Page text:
Category: Weekly Updates

Weekly Updates

Financial News and Portfolio Management Discussion through July 4th

Global stocks rose over the week on positive economic news and businesses reopening. The S&P 500 jumped 4.0% and the Dow surged 3.2% for the week.  Abroad, the FTSE All World Ex US climbed 2.6% for the week.  The yield on the 10-year Treasury eased to finish the week at 0.67% up slightly from 0.64% the previous week.

The unemployment rate dropped to 11.1% in June from 13.3% in May and the US economy added 4.8 million jobs in June as business re-openings led to a surge of rehiring, surpassing expectations.

US auto sales are projected to fall by about a third in the second quarter, though the decline wasn’t as bad as feared.

ISM’s June manufacturing survey rose into expansion territory, higher than estimates.  Similar improvement in manufacturing was found in many countries in Europe and Asia in June.

Minutes from the Fed’s June meeting showed it expected to keep interest rates near zero through at least 2022.

Fed chair Powell said in senate testimony that the economy has improved faster than expected, but significant risks remain.

Since the virus began significantly impacting the US the Fed has implemented nine different emergency lending programs to support the economy.

Financial News and Portfolio Management Discussion through June 27th

Stocks fell over the week as new COVID-19 cases surged in the US driving investors’ concerns that the reopening of businesses across the US may be slowed.  The S&P 500 fell 2.9% and the Dow sank 3.3% for the week.  Abroad, the FTSE All World Ex US was down 1.1% for the week.  The yield on the 10-year Treasury eased to finish the week at 0.64% from 0.70% the previous week.

Survey data showed business activity declined at a more gradual rate around the globe suggesting the recent economic weakness could be bottoming out.

US jobless claims held steady with 1.5M new claims.

The Fed capped the amount of dividends banks can pay out and suspended their ability to buy back shares to ensure they had sufficient liquidity to meet potential losses arising from the coronavirus.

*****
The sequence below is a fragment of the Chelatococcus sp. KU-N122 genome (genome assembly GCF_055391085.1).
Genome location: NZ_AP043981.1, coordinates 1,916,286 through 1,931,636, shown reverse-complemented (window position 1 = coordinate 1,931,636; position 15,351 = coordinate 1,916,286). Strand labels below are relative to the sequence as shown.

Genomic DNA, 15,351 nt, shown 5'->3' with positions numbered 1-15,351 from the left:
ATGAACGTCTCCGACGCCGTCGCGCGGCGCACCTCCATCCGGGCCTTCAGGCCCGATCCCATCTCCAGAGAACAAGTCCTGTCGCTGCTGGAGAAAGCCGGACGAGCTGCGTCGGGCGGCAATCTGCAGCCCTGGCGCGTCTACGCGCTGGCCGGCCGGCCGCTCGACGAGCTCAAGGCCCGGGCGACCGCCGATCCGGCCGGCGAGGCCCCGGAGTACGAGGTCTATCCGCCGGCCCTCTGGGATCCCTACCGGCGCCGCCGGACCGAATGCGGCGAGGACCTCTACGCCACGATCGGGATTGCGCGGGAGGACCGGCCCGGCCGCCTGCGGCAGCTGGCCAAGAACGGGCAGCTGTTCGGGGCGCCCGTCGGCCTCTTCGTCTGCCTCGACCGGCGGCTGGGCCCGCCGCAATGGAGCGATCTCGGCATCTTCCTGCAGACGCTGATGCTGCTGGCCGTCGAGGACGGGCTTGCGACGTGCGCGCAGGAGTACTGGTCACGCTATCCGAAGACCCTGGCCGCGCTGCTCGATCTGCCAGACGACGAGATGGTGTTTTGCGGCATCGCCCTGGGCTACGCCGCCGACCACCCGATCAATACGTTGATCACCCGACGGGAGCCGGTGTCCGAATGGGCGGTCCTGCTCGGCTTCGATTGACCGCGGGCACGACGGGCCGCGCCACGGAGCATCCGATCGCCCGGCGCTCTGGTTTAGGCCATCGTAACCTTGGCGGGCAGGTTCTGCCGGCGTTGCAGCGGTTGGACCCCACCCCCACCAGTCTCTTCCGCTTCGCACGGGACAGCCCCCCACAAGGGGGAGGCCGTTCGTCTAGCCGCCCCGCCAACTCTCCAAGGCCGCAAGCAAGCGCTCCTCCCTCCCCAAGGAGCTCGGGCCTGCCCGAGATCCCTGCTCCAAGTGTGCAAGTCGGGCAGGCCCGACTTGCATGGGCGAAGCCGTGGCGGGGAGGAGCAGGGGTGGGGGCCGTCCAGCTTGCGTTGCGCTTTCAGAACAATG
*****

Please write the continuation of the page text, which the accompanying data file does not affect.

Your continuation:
Consumer spending rose 8.2% in May, a record.

Financial News and Portfolio Management Discussion through June 13th

Stocks pulled back on concerns about a resurgence in infections. The S&P 500 fell 4.7% and the Dow dropped 5.5% for the week.  Abroad, the FTSE All World Ex US declined 3.6% for the week.  The yield on the 10-year Treasury sank as investors moved back to safe haven investments.  It finished the week at 0.70% down from 0.90%, the previous week.

The organization responsible for dating recessions announced the US entered a recession in February ending the longest US expansion in modern history.

At the conclusion of the Fed’s June meeting they stated they planned to not raise interest rates through 2022 and to continue their current pace of Treasury and mortgage backed security purchases.  They are also looking at other ways to support the economy.

Approximately 1.5 million people filed initial jobless claims last week continuing a downward trend.  The total number of American getting unemployment benefits ticked down slightly to 20.9 million.

The UK said April GDP was down 25% from a year earlier.

OPEC agreed to extend current production cuts through July.

Financial News and Portfolio Management Discussion through June 6th

Stocks continued to surge to start June on positive economic news and optimism over the reopening of global economy. The S&P 500 gained 4.9% and the Dow jumped 6.8% for the week.  The S&P 500 is just 1.1% short of where it started the year.  Abroad, the FTSE All World Ex US rose 7.4% for the week.  The yield on the 10-year Treasury rose as investors moved away from safe havens finishing the week at 0.90% up from 0.65%, the previous week.

US employers unexpectedly added 2.5 million jobs in May, the most on record, while a loss of 8.3 million was expected. The unemployment rate fell from 14.7% in April to 13.3% in May.  Economists had estimated it could reach 20%.

The total number of Americans now receiving unemployment benefits rose to 21.5 million.

US manufacturing continued to contract in May, but the pace of contraction slowed.

Manufacturing activity in China expanded in May, however evidence suggests growth is starting to stall.

China’s services sector returned to strong growth in May, while other developed countries, including the US, still declined, but at a lesser pace.

The Fed expanded the municipalities allowed to borrow directly from the Fed’s lending program.

The ECB significantly increased its bod buying program to $1.52 trillion moving it more in line with the Fed.

Financial News and Portfolio Management Discussion through May 30th

Stocks posted a second straight week and month of gains on optimism over the US and the world reopening their economies. The S&P 500 gained 3.0% and the Dow jumped 3.9% for the week.  Abroad, the FTSE All World Ex US rose 4.5% for the week.  The yield on the 10-year Treasury was relatively flat ending the week at 0.65%.

The EU is working on a $2 trillion coronavirus response plan that would significantly deepen the country bloc’s economic union.

New jobless claims filed last week were down to 2.1 million continuing a downward trend, but still well above levels from before the pandemic.  The total number of workers receiving unemployment benefits fell for the first time since February.

US GDP was revised down to a 5% contraction in the first quarter.

Consumer spending fell a record 13.6% in April.

Consumer sentiment improved in May over April.